President-elect Donald Trump arrives at a rally at the Crown Coliseum in Fayetteville, N.C., Dec. 6, 2016.
Photo by Andrew Harnik/AP

Trump points to imagined violence at brazenly dishonest rally

Updated
Kellyanne Conway recently made repeated references to a “massacre” at Bowling Green that never actually happened. Sean Spicer similarly pointed several times to a terrorist attack in Atlanta that didn’t occur. So perhaps it was inevitable that Donald Trump, fresh off his bizarre claims about U.S. murder rates that exist only in his imagination, would point to a Swedish incident with no basis in reality.

At a campaign rally in Florida on Saturday, incredibly the first official event of the 2020 presidential election cycle, the Republican president told a group of supporters:
“Here’s the bottom line. We’ve got to keep our country safe. You look at what’s happening. We’ve got to keep our country safe. You look at what’s happening in Germany, you look at what’s happening last night in Sweden. Sweden, who would believe this? Sweden.”
It’s likely that no one would believe this because there were no security incidents in Sweden on Friday night. In fact, Swedish officials, asked what in the world the U.S. president might have been referring to, seemed baffled. (The bizarre comments were  the result of something Trump saw on Fox News the night before. If only he had some federal agencies that might help keep him informed about international events, the president might be better informed. Oh wait, he does.)

If it makes Sweden feel any better, many Americans often have no idea what Trump is saying, either.

But the events “last night in Sweden” were really just the tip of a truly ridiculous iceberg. The president, speaking to a smaller-than-expected crowd – I assume the White House will soon insist it was the largest campaign rally in the history of Western civilization – seemed eager to paint a picture of an alternate reality in which the Obama administration did no vetting of refugees; the Trump White House is “running so smoothly”; and he “inherited one big mess.”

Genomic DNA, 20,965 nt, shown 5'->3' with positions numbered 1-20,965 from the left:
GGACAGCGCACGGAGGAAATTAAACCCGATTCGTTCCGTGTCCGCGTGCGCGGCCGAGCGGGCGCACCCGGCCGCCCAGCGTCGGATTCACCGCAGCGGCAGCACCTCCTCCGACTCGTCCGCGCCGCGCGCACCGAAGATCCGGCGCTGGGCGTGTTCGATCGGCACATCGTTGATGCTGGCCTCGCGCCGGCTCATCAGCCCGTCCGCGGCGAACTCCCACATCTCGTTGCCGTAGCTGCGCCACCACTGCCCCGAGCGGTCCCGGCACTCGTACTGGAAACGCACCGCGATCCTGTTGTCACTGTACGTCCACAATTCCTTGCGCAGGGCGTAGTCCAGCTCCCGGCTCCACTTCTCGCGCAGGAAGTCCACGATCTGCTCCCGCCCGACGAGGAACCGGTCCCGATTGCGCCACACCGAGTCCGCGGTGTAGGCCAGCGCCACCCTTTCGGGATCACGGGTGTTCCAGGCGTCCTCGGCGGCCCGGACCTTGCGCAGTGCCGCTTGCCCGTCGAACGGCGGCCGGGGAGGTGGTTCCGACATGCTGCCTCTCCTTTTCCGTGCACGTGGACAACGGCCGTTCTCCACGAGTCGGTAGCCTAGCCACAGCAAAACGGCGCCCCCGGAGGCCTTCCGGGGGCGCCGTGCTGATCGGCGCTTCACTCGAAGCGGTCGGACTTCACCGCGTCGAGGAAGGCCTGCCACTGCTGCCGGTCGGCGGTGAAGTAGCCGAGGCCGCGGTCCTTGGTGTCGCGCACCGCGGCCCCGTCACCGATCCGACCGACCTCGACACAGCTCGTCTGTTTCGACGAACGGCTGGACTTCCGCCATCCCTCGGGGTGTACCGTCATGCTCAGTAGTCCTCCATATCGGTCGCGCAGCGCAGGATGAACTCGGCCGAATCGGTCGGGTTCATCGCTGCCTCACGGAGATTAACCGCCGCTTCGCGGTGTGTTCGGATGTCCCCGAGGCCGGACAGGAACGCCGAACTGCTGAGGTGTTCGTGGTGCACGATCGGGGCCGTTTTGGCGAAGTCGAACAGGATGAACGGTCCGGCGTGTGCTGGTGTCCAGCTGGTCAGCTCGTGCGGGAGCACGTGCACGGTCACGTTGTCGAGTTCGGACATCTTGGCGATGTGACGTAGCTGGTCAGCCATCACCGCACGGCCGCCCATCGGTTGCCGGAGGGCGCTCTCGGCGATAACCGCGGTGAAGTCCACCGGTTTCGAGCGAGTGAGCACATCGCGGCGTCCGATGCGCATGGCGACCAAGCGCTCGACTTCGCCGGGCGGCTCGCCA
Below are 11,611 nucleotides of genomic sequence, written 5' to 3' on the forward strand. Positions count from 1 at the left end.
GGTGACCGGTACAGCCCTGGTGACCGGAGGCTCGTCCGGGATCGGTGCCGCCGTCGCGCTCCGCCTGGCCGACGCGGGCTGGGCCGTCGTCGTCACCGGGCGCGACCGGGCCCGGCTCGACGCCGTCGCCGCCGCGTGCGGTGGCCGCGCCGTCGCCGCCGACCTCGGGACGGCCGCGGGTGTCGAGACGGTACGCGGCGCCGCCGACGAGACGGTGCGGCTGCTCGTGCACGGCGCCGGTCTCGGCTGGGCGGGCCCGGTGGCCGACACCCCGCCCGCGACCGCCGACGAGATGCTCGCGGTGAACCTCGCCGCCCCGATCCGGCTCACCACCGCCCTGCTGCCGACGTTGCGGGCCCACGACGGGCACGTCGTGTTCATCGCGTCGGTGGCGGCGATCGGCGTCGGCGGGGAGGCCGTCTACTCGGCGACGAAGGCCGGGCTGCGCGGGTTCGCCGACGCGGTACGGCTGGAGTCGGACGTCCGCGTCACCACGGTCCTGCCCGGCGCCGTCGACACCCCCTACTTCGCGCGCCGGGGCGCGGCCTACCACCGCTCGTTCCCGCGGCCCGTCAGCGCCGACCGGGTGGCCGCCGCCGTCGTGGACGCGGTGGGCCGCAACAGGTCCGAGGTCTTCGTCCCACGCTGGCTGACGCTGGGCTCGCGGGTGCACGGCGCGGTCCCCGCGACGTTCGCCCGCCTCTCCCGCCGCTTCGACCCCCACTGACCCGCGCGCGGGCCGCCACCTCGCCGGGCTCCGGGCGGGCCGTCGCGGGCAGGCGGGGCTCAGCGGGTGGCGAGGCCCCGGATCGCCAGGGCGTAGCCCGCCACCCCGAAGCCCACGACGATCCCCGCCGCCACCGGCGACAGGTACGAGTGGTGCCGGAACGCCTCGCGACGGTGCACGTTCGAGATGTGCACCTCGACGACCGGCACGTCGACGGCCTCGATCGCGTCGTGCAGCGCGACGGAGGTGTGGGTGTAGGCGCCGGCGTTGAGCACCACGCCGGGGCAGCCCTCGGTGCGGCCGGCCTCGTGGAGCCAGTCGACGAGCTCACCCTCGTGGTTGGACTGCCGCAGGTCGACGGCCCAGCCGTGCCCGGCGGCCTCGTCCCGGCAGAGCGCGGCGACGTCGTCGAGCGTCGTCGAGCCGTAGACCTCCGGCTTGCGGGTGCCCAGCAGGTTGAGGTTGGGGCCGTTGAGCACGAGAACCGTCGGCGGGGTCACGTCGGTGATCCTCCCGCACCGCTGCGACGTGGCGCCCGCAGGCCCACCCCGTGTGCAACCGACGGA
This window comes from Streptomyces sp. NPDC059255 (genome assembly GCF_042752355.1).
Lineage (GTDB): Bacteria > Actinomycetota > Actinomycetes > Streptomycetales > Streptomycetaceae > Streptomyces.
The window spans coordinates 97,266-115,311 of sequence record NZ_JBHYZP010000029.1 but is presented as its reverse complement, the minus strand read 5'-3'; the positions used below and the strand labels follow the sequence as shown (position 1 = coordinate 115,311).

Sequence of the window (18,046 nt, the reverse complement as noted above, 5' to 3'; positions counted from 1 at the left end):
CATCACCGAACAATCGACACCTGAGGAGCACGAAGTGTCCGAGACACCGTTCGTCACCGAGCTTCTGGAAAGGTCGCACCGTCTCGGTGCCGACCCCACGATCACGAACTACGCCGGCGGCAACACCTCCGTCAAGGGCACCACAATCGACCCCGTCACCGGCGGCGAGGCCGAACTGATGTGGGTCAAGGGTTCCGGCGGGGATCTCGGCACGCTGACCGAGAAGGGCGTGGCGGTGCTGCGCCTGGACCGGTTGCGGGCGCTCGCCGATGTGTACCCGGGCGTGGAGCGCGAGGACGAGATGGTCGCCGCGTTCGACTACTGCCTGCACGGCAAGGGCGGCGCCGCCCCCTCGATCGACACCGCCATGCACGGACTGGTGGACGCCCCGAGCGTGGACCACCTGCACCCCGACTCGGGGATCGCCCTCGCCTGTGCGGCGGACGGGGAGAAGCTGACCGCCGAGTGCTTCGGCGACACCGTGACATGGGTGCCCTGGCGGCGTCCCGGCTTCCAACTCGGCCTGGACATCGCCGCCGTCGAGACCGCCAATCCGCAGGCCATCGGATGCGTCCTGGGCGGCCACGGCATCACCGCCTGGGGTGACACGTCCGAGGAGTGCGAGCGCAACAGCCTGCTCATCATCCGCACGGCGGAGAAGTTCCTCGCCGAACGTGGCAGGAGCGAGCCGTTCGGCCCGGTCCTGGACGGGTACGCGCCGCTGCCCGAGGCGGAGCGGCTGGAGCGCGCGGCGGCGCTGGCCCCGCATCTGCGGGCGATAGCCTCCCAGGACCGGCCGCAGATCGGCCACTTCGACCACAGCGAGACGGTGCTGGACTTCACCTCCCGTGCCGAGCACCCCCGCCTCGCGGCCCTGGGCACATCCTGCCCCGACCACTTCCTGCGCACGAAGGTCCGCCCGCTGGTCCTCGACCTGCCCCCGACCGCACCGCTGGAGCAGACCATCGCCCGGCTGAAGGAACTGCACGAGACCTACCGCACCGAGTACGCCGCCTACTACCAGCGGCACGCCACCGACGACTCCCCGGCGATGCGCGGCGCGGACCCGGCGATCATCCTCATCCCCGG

“When the media lies to people, I will never, ever let them get away with it,” he declared. Trump was less clear on what’s supposed to happen when he lies to people, even while reading from his trusted Teleprompter.

But arguably more interesting than the speech itself – which was really more of a retread of stale rhetoric held over from 2016 – was the fact that this rally was scheduled in the first place.

To be sure, every president has hit the road, making all kinds of speeches and appearances, but there’s nearly always a point to the events. Presidents have hosted plenty of rallies in support of policy initiatives and campaigns, for example.

Trump’s rally in Florida on Saturday, however, was very much in line with the red-state rallies the president held during his transition process: Trump likes appearing in front of adoring followers in order to celebrate himself. Against the backdrop of a cringe-worthy first month in office, the president held an event intended to make Donald Trump feel better about being Donald Trump.

I felt like I was watching someone throw a birthday party for himself. Some of the president’s appearances can be exasperating, but this one was just … sad.

As for Trump’s message, he’s still desperate for some kind of enemy – the president chose not to mention Hillary Clinton this time – but in Florida on Saturday, he was reduced to telling bizarre conspiracy theories about major news organizations. “The dishonest media which has published one false story after another with no sources, even though they pretend they have them, they make them up in many cases, they just don’t want to report the truth,” he said.

Take a moment to appreciate how bonkers this is. The sitting president believes major news outlets pretend to have sources in order to publish made-up stories. That’s obviously absurd, but it’s also an unnerving example of projection: Trump, whose rise to political notoriety was based in large part on racist conspiracy theories, has a habit of making up sources and conversations in order to make one false claim after another.

The result was a rather pitiful start to the 2020 election cycle, three years too early.

Donald Trump

Trump points to imagined violence at brazenly dishonest rally

Updated